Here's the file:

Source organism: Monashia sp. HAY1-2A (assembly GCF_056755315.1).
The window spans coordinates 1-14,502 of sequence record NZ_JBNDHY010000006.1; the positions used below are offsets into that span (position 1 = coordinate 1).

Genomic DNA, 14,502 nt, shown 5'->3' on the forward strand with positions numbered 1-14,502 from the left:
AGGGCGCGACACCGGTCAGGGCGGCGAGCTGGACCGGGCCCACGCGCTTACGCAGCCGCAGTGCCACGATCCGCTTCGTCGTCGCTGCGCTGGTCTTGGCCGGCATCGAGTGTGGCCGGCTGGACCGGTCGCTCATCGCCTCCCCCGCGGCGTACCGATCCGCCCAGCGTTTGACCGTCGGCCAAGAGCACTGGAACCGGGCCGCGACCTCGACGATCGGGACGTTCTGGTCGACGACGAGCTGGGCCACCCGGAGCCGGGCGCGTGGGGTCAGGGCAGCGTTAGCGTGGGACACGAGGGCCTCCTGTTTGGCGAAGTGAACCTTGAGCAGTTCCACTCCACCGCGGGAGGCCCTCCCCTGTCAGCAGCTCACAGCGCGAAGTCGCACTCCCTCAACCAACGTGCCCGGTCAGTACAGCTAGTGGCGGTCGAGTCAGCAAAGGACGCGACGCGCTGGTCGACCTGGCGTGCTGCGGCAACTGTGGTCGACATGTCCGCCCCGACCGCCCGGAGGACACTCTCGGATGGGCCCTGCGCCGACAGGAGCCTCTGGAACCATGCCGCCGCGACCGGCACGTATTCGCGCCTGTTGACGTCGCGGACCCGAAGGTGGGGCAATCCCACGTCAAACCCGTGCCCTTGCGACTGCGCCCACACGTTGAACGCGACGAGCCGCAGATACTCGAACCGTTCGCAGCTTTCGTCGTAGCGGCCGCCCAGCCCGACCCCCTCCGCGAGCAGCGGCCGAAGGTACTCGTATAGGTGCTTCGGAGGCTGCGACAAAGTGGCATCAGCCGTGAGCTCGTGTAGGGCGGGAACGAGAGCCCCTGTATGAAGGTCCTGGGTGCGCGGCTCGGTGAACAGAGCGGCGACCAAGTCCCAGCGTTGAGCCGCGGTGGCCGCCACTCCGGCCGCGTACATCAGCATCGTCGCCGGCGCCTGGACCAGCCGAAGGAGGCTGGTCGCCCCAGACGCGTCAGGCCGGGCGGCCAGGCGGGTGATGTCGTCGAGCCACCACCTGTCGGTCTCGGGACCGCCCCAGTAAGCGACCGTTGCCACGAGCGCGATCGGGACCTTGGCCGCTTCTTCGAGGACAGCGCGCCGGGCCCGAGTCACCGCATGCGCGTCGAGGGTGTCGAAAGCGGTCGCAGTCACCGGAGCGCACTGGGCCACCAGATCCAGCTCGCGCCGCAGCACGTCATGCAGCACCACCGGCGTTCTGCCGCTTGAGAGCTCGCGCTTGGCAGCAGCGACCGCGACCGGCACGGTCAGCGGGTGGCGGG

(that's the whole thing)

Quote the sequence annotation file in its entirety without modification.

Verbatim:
Source organism: Monashia sp. HAY1-2A (assembly GCF_056755315.1).
The window spans coordinates 1-14,502 of sequence record NZ_JBNDHY010000006.1; the positions used below are offsets into that span (position 1 = coordinate 1).

Genomic DNA, 14,502 nt, shown 5'->3' on the forward strand with positions numbered 1-14,502 from the left:
AGGGCGCGACACCGGTCAGGGCGGCGAGCTGGACCGGGCCCACGCGCTTACGCAGCCGCAGTGCCACGATCCGCTTCGTCGTCGCTGCGCTGGTCTTGGCCGGCATCGAGTGTGGCCGGCTGGACCGGTCGCTCATCGCCTCCCCCGCGGCGTACCGATCCGCCCAGCGTTTGACCGTCGGCCAAGAGCACTGGAACCGGGCCGCGACCTCGACGATCGGGACGTTCTGGTCGACGACGAGCTGGGCCACCCGGAGCCGGGCGCGTGGGGTCAGGGCAGCGTTAGCGTGGGACACGAGGGCCTCCTGTTTGGCGAAGTGAACCTTGAGCAGTTCCACTCCACCGCGGGAGGCCCTCCCCTGTCAGCAGCTCACAGCGCGAAGTCGCACTCCCTCAACCAACGTGCCCGGTCAGTACAGCTAGTGGCGGTCGAGTCAGCAAAGGACGCGACGCGCTGGTCGACCTGGCGTGCTGCGGCAACTGTGGTCGACATGTCCGCCCCGACCGCCCGGAGGACACTCTCGGATGGGCCCTGCGCCGACAGGAGCCTCTGGAACCATGCCGCCGCGACCGGCACGTATTCGCGCCTGTTGACGTCGCGGACCCGAAGGTGGGGCAATCCCACGTCAAACCCGTGCCCTTGCGACTGCGCCCACACGTTGAACGCGACGAGCCGCAGATACTCGAACCGTTCGCAGCTTTCGTCGTAGCGGCCGCCCAGCCCGACCCCCTCCGCGAGCAGCGGCCGAAGGTACTCGTATAGGTGCTTCGGAGGCTGCGACAAAGTGGCATCAGCCGTGAGCTCGTGTAGGGCGGGAACGAGAGCCCCTGTATGAAGGTCCTGGGTGCGCGGCTCGGTGAACAGAGCGGCGACCAAGTCCCAGCGTTGAGCCGCGGTGGCCGCCACTCCGGCCGCGTACATCAGCATCGTCGCCGGCGCCTGGACCAGCCGAAGGAGGCTGGTCGCCCCAGACGCGTCAGGCCGGGCGGCCAGGCGGGTGATGTCGTCGAGCCACCACCTGTCGGTCTCGGGACCGCCCCAGTAAGCGACCGTTGCCACGAGCGCGATCGGGACCTTGGCCGCTTCTTCGAGGACAGCGCGCCGGGCCCGAGTCACCGCATGCGCGTCGAGGGTGTCGAAAGCGGTCGCAGTCACCGGAGCGCACTGGGCCACCAGATCCAGCTCGCGCCGCAGCACGTCATGCAGCACCACCGGCGTTCTGCCGCTTGAGAGCTCGCGCTTGGCAGCAGCGACCGCGACCGGCACGGTCAGCGGGTGGCGGG